In the early 1960s, the sounds of summer were kids yelping and yowling in the Portage Park pool, the crackle of overhead connections of electric buses as they passed through the Central and Irving Park intersection, and, of course, the tintinnabulation of the Good Humor truck’s bell.
Every summer, when the Good Humor man went trolling down Hutchinson Street, I would go for the chocolate éclair… or, more often, the raspberry popsicle. Raspberry is my favorite fruit, more tender than other berries and with more subtle flavors. But the big question is…
Why Is the Raspberry Popsicle Blue?
With the raspberry popsicle, it was always a matter of some consternation that the frozen pop was blue, not red, as a raspberry-flavored thing might be expected to be. I’ve heard a lot of reasons for why some frozen pop makers chose to dye their raspberry-flavored summer treats not red but blue. I had assumed it was to distinguish red raspberry from red cherry. Another source suggested that the makers of these quiescently frozen confections decided to use blue food coloring in their raspberry pops because they had a surplus of blue food coloring in their inventory and needed to use it up.
Dying confections blue, frequently to signify raspberry, is still a common practice: blue gummies, blue candy fruit slices, blue Torani syrup that you might enjoy in your coffee, blue cotton candy, all raspberry-flavored, and yet, all blue.
It should be noted that some of the raspberry confections that are colored blue are now labeled “blue raspberry,” though “there is no such thing in nature as a blue raspberry. Even if you find a blue raspberry product with natural flavors it probably doesn’t have any actual raspberry flavor. Less expensive juices such as apple and orange are more commonly used in these products.”
Blue Corn vs. Yellow Corn
In Santa Fe recently, we enjoyed a platter of blue corn pancakes, which looked fantastic. These pancakes did not, however, taste significantly different than regular white flour pancakes. Same thing with blue corn tortillas versus yellow or white corn tortillas: virtually no flavor difference. There is, however, a nutritional difference: blue corn contains more protein than yellow corn or flour tortillas, and not incidentally, blue food is fun to eat.
Compared to pale foods—like potatoes, rice, and white flour—deeply colorful foods like green kale, orange carrots and blueberries many times contain a good dose of vital nutrients. The vibrant colors of plants give us clues about their nourishing components. More color probably means more of the good stuff. But why are vibrantly colored foods so healthful? Perhaps because “You know if a plant is rich in phytochemicals because it’s vibrantly colored…phytochemicals… are manufactured by the plants to protect themselves from animal or insect damage…and radiation. The phytochemicals we eat give us the same protection that they give plants. Phytochemicals aren’t technically classified as nutrients. but they are associated with disease prevention and treatment.”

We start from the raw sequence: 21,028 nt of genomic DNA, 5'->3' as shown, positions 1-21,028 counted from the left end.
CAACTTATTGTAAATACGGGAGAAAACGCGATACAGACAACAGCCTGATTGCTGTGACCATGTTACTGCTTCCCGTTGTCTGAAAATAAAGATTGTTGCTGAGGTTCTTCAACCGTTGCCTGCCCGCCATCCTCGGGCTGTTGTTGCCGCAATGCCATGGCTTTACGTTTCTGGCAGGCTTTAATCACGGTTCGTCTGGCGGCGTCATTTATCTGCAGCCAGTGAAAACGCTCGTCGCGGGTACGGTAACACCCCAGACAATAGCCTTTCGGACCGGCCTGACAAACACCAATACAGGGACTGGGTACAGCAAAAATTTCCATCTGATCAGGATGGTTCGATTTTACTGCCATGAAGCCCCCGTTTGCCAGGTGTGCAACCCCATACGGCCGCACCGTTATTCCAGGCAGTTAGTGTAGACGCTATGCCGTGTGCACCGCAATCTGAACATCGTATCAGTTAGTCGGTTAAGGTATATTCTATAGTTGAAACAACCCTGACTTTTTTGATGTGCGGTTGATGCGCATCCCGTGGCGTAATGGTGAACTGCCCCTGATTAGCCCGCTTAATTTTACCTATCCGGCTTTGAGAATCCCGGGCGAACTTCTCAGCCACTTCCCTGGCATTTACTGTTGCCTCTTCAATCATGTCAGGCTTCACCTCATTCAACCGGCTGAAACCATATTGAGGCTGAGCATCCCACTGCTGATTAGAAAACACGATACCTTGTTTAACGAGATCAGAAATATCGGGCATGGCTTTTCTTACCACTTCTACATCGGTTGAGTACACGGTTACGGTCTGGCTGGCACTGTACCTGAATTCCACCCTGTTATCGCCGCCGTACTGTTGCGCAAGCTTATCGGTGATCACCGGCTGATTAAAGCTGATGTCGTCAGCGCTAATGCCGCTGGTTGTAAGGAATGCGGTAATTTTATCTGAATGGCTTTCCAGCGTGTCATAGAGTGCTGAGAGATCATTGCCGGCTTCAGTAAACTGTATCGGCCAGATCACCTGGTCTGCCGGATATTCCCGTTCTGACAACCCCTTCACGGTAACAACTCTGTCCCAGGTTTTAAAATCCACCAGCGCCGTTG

Blue corn is also said to have anti-diabetic, anti-inflammatory, and anti-cancer properties and many other health benefits. The apparent attractiveness of blue corn products (they look cool and they’re good for you), started me thinking that maybe some manufacturers artificially dye their yellow corn blue, as a marketing ploy. However, checking the labels of major brands of blue corn chips like Xochitl, 360 (Whole Foods house brand), Garden of Eatin’ and others, I couldn’t find a one that listed blue dye in their ingredients (and if such dyes are present, they must be listed on the label). Of course, it’s hard to believe that no chip manufacturer is resorting to artificially boosting the blue of their chips. This does not, however, seem to be such a common occurrence.
Eat Blue Food?
Online, it’s not hard to find admonitions —or at least prejudicial commentary—against eating blue food:
“Don’t eat blue food” is an admonition that I’d heard growing up, and I was never sure quite what it meant. I figured, though, that it must be that blue foods occur so infrequently in nature that when they do appear, something must be wrong. Another reason could be that blue is associated with mold, and if you see a spot of blue on your bread, it’s probably a good idea to throw the loaf out immediately. Years ago, when I did marketing for a baked goods company, they didn’t want a speck of blue on their packaging due to the unpleasant association between blue and bread molds.
But research suggests that naturally colorful food, including blue corn, might be beneficial to your health, and there is no evidence to suggest that blue corn and other naturally blue foods are bad for you.
So, not only should you eat blue food, you might want to eat more of it.
Dining and Drinking Editor for Newcity, David also writes a weekly food column for Wednesday Journal in Oak Park and is a frequent contributor of food/drink and travel pieces to the Chicago Tribune, Plate Magazine and other publications. David has also contributed chapters to several books, including Street Food Around the World, Street Food, and The Chicago Food Encyclopedia. Contact: email@example.com